is described. Next, how hierarchical surface control networks,
the primary global positioning system (GPS) network and the
densified GPS network, were built are presented. Third, the
influence of the lateral reflection is discussed; the
underground surveying network named duo-linear joint chain and
gyro checks are presented. Fourth, the measured data from HZM
immersed tunnel is analyzed and the breakthrough result is
given. Finally, conclusions are described.

### 2. GEODETIC BASIS

The geodetic basis including a three dimensional reference
system, two independent plane coordinate systems (Bridge and
Tunnel Coordinate System, BCS2010 and TCS2010), a height system,
coordinate transformation parameters connecting to the different
reference frames of Hong Kong, Zhuhai, Macao and the two
independent plane coordinate systems is designed.

HZM link reference system is realized by the ITRF2005, at that
time the most accurate realization of the ITRS. Three
continuously operating reference stations were established
around HZM link in 2010, the purple triangles as shown in Fig.
2. GNSS data were collected after the establishment of the
continuously operating reference stations. Data from seven Hong
Kong & Macao continuously operating reference stations and
nearby stations of the network of the International GNSS Service
(IGS) was included when data processing. IGS stations with
coordinates in the ITRF2005 were used as reference stations.
Therefore, the ITRF2005 was introduced into the project area and
the three dimensional reference system was established for HZM
link.

Then the project ellipsoid was constructed. Based on the
reference system, the reference ellipsoid should approach the
mean elevation plane of the bridge or the tunnel as closely as
possible after ellipsoid transformation. The ellipsoid
parameters are the same as the parameters of WGS-84 ellipsoid.
The geodetic coordinates and 3D rectangular coordinates were
calculated based on the project ellipsoid. The central meridian
of the project was regarded as the central meridian. The
compensation height surfaces of the bridge and tunnel are taken
as the projective plane of BCS2010 and TCS2010 respectively. In
independent reference systems the projection length distortion
can be controlled within ±5mm/km.

The coordinate system currently used is Beijing 1954 in Zhuhai,
HK 1980 in Hong Kong and Macao independent coordinate system in
Macao. The seven-parameter transformation is used to transform
the coordinates between different three-dimensional Cartesian
coordinate systems. The seven parameters were calculated with at
least three points whose coordinates were known before and after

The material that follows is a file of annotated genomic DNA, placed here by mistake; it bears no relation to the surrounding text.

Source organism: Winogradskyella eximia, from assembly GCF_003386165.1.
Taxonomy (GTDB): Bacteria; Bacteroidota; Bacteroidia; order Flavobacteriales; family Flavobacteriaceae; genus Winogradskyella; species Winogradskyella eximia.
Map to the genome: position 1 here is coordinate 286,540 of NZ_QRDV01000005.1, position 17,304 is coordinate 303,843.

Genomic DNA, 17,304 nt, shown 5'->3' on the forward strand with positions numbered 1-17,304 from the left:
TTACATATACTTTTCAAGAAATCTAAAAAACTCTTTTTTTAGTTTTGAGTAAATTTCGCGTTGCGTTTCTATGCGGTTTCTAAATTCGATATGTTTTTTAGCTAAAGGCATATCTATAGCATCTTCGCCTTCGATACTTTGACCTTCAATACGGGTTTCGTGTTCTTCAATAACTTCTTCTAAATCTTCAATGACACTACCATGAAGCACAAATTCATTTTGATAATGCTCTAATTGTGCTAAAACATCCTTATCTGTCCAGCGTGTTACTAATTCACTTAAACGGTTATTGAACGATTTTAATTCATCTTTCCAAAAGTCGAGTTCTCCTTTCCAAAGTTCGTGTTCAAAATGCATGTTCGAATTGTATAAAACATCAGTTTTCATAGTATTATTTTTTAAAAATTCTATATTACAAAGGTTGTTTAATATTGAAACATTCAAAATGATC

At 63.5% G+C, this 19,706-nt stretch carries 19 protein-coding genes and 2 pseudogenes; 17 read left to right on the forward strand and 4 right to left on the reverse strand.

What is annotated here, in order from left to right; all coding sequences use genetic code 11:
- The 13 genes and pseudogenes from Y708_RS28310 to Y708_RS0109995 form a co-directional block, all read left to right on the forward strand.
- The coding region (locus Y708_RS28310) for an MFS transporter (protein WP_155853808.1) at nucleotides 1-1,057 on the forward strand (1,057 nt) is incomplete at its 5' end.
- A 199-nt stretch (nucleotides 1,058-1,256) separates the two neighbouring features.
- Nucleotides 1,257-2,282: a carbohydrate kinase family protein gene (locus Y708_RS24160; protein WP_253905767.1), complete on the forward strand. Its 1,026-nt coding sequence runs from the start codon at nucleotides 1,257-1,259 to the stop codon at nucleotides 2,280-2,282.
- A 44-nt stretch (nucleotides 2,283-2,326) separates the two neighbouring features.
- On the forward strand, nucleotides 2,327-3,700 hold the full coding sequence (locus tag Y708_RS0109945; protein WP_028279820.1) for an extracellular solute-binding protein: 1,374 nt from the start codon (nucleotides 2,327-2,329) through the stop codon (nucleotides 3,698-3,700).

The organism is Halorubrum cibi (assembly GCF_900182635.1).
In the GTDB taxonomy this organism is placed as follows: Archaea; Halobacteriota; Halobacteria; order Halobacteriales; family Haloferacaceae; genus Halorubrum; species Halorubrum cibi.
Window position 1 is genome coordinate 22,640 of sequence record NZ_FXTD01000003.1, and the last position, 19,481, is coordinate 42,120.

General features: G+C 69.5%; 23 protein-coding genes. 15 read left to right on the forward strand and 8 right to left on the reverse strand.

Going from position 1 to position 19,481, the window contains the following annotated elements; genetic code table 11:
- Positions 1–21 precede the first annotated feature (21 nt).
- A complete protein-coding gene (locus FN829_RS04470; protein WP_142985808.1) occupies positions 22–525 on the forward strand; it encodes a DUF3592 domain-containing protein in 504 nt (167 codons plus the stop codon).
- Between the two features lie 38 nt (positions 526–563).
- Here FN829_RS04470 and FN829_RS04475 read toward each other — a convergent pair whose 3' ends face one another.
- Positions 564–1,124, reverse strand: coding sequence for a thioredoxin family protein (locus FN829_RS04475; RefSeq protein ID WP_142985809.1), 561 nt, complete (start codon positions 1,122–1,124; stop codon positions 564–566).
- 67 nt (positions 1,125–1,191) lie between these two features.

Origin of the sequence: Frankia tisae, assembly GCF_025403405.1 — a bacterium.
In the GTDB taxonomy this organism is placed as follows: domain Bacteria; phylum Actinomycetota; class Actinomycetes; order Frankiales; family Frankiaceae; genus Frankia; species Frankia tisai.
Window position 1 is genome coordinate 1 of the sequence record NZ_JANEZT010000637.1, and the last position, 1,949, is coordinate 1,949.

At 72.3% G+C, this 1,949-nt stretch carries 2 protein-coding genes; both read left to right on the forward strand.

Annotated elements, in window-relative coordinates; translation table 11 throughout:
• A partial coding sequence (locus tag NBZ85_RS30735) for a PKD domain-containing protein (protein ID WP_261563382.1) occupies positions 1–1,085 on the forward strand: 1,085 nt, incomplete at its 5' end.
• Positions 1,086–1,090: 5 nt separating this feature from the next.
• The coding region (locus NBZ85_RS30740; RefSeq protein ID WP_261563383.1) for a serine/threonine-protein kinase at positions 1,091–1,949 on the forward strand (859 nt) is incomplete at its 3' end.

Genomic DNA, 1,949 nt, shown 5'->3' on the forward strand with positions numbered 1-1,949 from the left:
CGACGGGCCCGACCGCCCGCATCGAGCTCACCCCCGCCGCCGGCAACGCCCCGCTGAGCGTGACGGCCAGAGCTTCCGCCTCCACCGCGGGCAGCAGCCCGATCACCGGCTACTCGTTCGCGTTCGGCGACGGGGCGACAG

the transformation. The coordinate transformation between
different plane coordinate systems adopts four-parameter
transformation. To obtain the parameters, no less than 2 points
in both systems are needed.

### 3. SURFACE CONTROL NETWORK

#### 3.1 Primary Control Network

The design of the primary control network, as shown in Figure 2,
consists of 24 GPS stations, including static GPS stations and
continuous reference stations, nine distributed in Zhuhai, four
in Macao and eleven in Hong Kong.

Fig. 2 HZM link primary control network (The blue box is the
area of the immersed tunnel)

The primary control network began to be established in 2008.
During the engineering construction period, the primary control
network is repeat surveyed yearly. It is observed using dual
frequency receiver according to the requirements of Chinese
specifications for global positioning system surveys Class B and
processed using the IGS precise ephemeris. The maximum length of
baselines is more than 40 km. The primary control network is
designed to control the overall HZM link project.

#### 3.2 Densified Control Network

After the primary control network was established the densified
control network as its densification was constructed. Two
artificial islands were designed for the transition between the
bridges and the tunnel (Fig. 3). Each island is approximately
625 m long, less than 200 m at its widest point. The islands
were completed in 2011. The area of the artificial islands is
very complex from a geotechnical point of view. Large land
reclamations in combination with ground improvements are carried
out close to different periods of the project program and a
considerable mutual influence (Hu et al. 2015). Due to the large
reclamations in the area of the islands significant settlement